North Carolina's expanded indoor and outdoor gathering limits providing hope to businesses, venues

Friday, the state dropped its outdoor mask mandate and further loosened capacity restrictions for both indoor and outdoor gatherings.

"Any transition we're making to move forward I think is a positive step. It's a hopeful step that we're starting to see I call it the light at the end of the tunnel. Where a lot of us have been wearing our mask, washing our hands, doing the distancing. And all those things that we've been doing it sounds like it's working to get us back to what we know as life before COVID," said Jennifer Martin, Executive Director of Shop Local Raleigh.

Indoor gatherings can now be 100 people and outdoor gatherings set at 200 people, with larger venues able to apply for permission to expand that.

Businesses say the loosened restrictions are providing a boost.

"Last week at this time, this weekend was very light in numbers. And it is blown up. People have increased their guest counts. They've decided to have the party that they weren't really going to have," said Jill Santalucia, President and Culinary Director at Catering Works.

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The increased demand has allowed Santalucia to begin trying to hire again, a promising sign.

"We have a solid (capacity limit) we can work with. We can tell customers, 'hey you can have 100 (people).' Before we were calculating, the space says you can have this many," Santalucia explained.

The optimism is also seen in wedding planning, where the ability to hold larger parties are helping couples kickstart their plans.

"I feel like it's better than ever. It's almost like a rubber band. You hold it back and you're stretching it and pop here it comes," said Elana Walker, certified wedding planner with Elana Walker Events.

Walker explained she's busier this time of year than she was pre-pandemic, and believes the layered reopening is allowing people to prepare appropriately.

"For future brides who are considering, 'should I move forward with the plans of my wedding?' I think they're going to feel a lot more confident that based on the way that things have progressed, that by the time their wedding does take place at the end of the year or the beginning of next year, that they'll be able to have the guest count they want," Walker said.

When planning, Walker suggests couples have ample hand sanitizer and masks available for guests, and to review rescheduling and cancellation plans with venues. She adds it's important to make sure there's enough spacing available, and to group families together when devising seating arrangements.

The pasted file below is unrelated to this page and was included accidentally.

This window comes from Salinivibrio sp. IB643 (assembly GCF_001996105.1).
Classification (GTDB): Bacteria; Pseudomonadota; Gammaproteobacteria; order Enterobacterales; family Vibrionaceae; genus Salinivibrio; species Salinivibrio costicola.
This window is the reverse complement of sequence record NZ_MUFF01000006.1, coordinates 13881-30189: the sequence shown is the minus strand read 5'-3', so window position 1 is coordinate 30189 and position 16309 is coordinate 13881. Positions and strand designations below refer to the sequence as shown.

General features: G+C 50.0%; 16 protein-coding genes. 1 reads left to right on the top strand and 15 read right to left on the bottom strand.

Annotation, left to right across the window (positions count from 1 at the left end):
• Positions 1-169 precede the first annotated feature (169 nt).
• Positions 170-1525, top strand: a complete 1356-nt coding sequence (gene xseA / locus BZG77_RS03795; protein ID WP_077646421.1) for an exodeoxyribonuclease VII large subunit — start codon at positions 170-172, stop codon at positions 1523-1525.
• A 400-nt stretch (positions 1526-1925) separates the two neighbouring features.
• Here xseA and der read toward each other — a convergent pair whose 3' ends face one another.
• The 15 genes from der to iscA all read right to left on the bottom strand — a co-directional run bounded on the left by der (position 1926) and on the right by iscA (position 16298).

"If you can get through a pandemic, you can get through anything, right?! Honestly, I think the wedding industry is going to take a shot forward and things are going to be back better than ever. You can't cancel love," Walker said.

Martin is encouraged by the capacity limits, and is hopeful that by the time Brewgaloo, which has been pushed back to September, occurs, further reopening will let it operate close to normal. In its place, Martin has organized North Carolina Hops Festival at the State Fairgrounds.

"It's the same weekend that we had Brewgaloo planned, four sessions, two days, and it will be a great opportunity for people to get back out and allow us to still support local business and getting people back," said Martin.

The event will be able to have up to 4,500 people per session, with Martin adding that tickets previously purchased to Brewgaloo can be exchanged for those to NC Hops.

"We want to give our vendors time that they can get their staff back," Martin said about delaying Brewgaloo a few months. "There's still a staffing crisis where we're trying to make sure the food trucks are fully staffed, local businesses are staffed, that we can actually get enough security hired. People like that that actually (are needed) to run the event because so many people have been furloughed for so long, it's going to take a while to get the workforce back as well."

The state's indoor mask mandate remains in effect, with Governor Cooper noting he would remove it once 2/3 of adults in the state are vaccinated. Through Thursday, just 49.2% of adults in North Carolina are at least partially vaccinated.
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